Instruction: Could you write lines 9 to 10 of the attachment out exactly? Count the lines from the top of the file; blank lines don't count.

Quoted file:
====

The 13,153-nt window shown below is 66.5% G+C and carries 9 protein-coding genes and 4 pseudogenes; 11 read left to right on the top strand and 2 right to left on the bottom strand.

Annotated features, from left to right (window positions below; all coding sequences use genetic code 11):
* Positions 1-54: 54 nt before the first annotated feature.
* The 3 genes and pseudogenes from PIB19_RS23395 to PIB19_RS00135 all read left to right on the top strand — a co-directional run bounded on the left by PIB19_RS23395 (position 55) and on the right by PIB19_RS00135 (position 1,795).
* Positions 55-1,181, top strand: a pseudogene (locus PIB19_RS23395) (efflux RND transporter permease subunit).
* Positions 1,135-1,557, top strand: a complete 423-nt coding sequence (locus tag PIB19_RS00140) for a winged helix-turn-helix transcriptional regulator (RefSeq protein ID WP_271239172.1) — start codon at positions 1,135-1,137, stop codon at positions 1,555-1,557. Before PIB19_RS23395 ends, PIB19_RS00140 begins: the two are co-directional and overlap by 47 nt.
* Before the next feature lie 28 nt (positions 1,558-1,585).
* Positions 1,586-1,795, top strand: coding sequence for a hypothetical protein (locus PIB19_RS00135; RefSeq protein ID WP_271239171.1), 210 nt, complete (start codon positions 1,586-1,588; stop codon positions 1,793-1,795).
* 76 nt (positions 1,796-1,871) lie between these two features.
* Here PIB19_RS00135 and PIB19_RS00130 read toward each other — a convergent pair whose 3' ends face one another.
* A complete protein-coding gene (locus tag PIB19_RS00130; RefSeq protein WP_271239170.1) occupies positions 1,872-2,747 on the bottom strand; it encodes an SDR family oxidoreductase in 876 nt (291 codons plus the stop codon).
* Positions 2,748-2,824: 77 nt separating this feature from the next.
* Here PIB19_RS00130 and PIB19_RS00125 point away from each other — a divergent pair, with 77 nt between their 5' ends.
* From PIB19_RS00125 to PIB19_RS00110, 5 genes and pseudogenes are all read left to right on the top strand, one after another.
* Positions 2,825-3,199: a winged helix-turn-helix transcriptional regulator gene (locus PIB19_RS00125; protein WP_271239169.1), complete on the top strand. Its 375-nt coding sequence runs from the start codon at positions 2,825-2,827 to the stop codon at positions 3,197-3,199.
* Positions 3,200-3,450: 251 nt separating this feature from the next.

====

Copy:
* 76 nt (positions 1,796-1,871) lie between these two features.
* Here PIB19_RS00135 and PIB19_RS00130 read toward each other — a convergent pair whose 3' ends face one another.